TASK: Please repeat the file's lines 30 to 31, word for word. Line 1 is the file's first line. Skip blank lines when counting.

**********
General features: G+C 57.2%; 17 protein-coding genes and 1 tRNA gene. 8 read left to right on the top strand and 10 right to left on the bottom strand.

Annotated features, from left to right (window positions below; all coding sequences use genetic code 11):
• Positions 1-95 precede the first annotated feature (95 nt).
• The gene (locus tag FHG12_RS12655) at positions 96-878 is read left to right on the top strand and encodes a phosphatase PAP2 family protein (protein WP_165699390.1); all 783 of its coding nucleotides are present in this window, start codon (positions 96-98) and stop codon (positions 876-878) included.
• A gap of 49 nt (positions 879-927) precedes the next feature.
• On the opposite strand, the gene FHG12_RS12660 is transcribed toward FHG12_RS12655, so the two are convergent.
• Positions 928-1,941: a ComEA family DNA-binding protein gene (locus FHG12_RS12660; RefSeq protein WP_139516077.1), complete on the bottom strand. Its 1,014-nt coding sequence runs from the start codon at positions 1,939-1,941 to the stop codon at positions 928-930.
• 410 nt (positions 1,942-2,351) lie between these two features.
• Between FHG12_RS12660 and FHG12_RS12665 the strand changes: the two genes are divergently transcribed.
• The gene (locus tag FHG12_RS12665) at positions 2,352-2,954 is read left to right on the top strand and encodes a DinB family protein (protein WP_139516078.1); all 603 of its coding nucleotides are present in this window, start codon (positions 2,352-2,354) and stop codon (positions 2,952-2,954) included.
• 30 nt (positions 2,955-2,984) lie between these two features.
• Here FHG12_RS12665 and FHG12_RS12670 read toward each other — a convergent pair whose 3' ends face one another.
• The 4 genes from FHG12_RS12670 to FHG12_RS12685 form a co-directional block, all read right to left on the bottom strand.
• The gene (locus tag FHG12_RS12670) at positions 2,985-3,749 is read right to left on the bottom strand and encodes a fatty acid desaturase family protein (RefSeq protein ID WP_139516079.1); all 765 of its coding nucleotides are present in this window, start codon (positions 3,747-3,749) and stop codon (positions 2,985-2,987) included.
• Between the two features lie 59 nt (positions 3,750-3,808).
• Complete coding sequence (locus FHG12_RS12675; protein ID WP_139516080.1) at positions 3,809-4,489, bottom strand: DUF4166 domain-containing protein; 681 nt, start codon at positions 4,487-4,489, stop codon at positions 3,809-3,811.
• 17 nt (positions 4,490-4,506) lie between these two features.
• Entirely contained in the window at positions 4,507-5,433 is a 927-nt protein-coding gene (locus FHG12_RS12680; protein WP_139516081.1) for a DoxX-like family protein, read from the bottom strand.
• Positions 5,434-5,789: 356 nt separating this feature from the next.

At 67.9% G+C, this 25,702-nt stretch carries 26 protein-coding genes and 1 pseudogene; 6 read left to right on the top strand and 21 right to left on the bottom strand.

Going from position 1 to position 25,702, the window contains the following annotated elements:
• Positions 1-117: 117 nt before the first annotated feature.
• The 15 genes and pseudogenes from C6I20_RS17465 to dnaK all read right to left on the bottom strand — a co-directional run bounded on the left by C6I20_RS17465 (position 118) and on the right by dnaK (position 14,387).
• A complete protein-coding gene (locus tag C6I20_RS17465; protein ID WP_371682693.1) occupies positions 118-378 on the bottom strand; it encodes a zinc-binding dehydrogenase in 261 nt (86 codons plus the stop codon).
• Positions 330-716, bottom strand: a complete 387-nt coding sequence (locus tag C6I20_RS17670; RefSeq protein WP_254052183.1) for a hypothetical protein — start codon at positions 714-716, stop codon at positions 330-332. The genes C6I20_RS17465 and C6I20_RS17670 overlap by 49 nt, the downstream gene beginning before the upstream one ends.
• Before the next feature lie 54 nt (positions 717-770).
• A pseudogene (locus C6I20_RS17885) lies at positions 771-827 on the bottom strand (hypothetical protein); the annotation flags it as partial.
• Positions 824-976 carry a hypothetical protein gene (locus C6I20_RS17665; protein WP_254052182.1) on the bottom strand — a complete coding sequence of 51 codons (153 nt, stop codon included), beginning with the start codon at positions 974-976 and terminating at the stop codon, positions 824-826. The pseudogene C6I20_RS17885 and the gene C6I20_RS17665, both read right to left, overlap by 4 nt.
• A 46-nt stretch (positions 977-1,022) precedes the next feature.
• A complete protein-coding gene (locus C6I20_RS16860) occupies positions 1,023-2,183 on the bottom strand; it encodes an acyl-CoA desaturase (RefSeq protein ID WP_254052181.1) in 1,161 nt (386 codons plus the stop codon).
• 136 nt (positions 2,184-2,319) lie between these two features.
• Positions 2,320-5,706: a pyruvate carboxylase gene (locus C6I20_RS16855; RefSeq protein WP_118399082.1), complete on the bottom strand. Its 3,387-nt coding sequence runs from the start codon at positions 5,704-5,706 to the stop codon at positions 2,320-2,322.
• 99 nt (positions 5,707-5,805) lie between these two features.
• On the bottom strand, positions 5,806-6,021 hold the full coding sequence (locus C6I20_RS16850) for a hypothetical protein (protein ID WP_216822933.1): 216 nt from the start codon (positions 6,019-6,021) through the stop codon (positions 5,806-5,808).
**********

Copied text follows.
• A complete protein-coding gene (locus C6I20_RS16860) occupies positions 1,023-2,183 on the bottom strand; it encodes an acyl-CoA desaturase (RefSeq protein ID WP_254052181.1) in 1,161 nt (386 codons plus the stop codon).
• 136 nt (positions 2,184-2,319) lie between these two features.